Fried to a crispy texture and served with an aromatic seasoning, Chinese salt and pepper shrimp can be made at home to a restaurant standard. Read my tips and tricks!
What is salt and pepper shrimp
Originating from Cantonese cuisine, salt and pepper shrimp is a classic dish loved by many. It has quite a few siblings which are equally popular, such as salt and pepper chicken, salt and pepper squid, salt and pepper pork ribs, salt and pepper tofu, etc.
The main characteristics of Chinese “salt and pepper” dishes are:
- The protein ingredient of the dish is coated with either a light batter or simply a thin layer of starch, then fried to a golden, crispy texture (e.g. The shell of shrimp becomes edible).
- The key seasoning, salt and pepper, is a mixture of ground spice(s) and salt known as Jiao Yan/椒盐 in Chinese which literally means peppery salt. It’s sprinkled over the protein ingredient at the end of the cooking process to create a distinctively aromatic, salty taste.
The thing I like about salt and pepper shrimp is that it looks and tastes fantastic yet it’s quite simple to make. In this post, I’ll explain in three sections to help you cook it to a restaurant standard:
- Make your own salt and pepper seasoning
- Two ways to fry the shrimp to perfection
- Add more flavour and colour to the dish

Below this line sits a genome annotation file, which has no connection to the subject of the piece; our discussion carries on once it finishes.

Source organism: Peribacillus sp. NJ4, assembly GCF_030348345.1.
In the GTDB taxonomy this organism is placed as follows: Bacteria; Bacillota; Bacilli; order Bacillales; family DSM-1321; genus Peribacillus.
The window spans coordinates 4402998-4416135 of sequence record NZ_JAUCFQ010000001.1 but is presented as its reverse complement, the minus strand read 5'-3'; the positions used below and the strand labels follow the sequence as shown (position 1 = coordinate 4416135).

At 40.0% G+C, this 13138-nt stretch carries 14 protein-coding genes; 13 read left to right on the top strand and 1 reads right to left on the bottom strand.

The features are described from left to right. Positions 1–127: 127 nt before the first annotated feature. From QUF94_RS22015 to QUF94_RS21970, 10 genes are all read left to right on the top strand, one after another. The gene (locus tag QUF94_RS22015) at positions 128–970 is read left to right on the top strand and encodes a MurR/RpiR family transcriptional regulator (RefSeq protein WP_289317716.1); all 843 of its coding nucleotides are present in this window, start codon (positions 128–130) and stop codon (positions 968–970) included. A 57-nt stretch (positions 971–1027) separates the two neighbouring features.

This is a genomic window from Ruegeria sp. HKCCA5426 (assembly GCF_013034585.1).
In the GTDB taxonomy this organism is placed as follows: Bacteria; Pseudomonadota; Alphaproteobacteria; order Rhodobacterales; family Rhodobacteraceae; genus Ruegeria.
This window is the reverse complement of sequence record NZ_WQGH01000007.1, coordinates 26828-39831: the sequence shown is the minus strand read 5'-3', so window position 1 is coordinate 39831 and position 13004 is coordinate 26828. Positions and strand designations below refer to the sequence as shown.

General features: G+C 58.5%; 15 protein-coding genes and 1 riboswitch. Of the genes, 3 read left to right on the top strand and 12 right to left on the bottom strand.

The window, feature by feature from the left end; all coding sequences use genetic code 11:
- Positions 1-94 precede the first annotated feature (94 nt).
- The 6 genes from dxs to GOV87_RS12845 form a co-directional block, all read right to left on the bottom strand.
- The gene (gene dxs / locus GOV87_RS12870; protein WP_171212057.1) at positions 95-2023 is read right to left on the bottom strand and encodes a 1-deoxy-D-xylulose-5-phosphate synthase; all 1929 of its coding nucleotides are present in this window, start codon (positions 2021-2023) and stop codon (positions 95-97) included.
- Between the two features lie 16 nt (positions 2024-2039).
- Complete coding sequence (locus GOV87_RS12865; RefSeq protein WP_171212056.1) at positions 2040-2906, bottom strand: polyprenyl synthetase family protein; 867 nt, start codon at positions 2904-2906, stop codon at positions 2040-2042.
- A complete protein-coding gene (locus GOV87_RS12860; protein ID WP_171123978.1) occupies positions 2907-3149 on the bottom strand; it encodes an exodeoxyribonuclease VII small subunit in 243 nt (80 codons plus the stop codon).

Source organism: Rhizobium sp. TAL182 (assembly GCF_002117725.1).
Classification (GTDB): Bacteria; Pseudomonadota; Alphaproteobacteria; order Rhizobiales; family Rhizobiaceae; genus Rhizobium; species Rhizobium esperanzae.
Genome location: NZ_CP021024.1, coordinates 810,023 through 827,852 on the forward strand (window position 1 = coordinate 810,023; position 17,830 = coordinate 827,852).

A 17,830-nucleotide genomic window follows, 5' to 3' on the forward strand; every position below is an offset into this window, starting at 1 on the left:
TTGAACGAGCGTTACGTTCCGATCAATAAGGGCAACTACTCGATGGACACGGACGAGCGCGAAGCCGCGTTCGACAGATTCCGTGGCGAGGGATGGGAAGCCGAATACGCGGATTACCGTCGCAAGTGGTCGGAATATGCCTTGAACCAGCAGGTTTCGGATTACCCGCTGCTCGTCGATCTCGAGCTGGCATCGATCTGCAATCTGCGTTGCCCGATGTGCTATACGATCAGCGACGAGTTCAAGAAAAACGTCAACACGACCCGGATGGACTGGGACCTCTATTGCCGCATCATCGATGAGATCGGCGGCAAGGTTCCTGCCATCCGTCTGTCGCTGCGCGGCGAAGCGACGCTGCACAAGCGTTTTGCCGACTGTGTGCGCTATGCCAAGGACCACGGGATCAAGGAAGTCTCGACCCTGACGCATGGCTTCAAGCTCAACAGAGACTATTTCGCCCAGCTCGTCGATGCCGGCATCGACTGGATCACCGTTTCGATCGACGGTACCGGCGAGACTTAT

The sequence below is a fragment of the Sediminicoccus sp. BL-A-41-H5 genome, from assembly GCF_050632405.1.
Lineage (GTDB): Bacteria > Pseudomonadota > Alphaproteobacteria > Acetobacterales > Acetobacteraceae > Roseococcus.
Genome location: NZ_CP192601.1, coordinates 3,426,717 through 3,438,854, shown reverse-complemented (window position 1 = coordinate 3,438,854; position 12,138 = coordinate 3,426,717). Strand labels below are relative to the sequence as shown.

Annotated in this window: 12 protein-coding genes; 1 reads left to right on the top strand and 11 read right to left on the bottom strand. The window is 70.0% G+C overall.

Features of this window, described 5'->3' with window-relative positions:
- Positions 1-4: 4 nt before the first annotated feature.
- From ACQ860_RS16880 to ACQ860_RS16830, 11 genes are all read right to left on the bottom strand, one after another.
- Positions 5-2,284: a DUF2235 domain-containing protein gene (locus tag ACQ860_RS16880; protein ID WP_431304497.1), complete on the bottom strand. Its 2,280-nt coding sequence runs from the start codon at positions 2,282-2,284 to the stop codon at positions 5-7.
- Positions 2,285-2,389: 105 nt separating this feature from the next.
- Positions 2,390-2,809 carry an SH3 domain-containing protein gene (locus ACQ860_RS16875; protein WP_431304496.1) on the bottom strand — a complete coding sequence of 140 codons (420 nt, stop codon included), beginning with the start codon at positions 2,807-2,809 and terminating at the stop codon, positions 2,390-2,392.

How to make the salt & pepper seasoning
Widely used in Chinese cuisine, salt and pepper seasoning (Jiao Yan/椒盐) has many different versions depending on the interpretation of restaurant chefs and home cooks. It’s either sprinkled over cooked dishes, or served separately for dipping. You can find it in Chinese shops as a ready-to-use seasoning, but I highly recommend you make it yourself for a fresher and better taste.
The simple version of salt and pepper seasoning can be Sichuan pepper with salt or black/white pepper with salt. Personally, I prefer a more complex, sophisticated version which consists of several spices. Here is my favourite formula:
- 1 tsp whole Sichuan pepper
- ½ star anise
- ½ tsp sesame seeds
- ¼ tsp fennel seeds
- 4 tsp salt
Toast in a pan then grind
Before you put all these ingredients into a pan for toasting, check and remove any black seeds and stems from the Sichuan pepper. Also, separate the pods of the star anise and discard all the brown seeds hidden inside each pod.
When toasting, keep the heat low to slowly release the aroma of the spices. Once you see the salt turning a little yellow, turn off the heat and transfer everything into a mortar (or into a spice grinder). Leave it to cool for a while then grind with a pestle.
How to use it in other dishes
The quantity suggested produces much more salt and pepper seasoning than what you would need to cook today’s dish. Keep the leftover in an airtight jar and use it whenever you fancy adding aromatic salty flavour to your dishes.
It’s such a versatile thing to have! Sprinkle over a fried egg, add to a stir-fry, season Scallion Pancakes or Scallion Flower Rolls, use it as a dry rub for meat (Have you tried my Smoked Chicken which use it to marinate?). The ideas go on.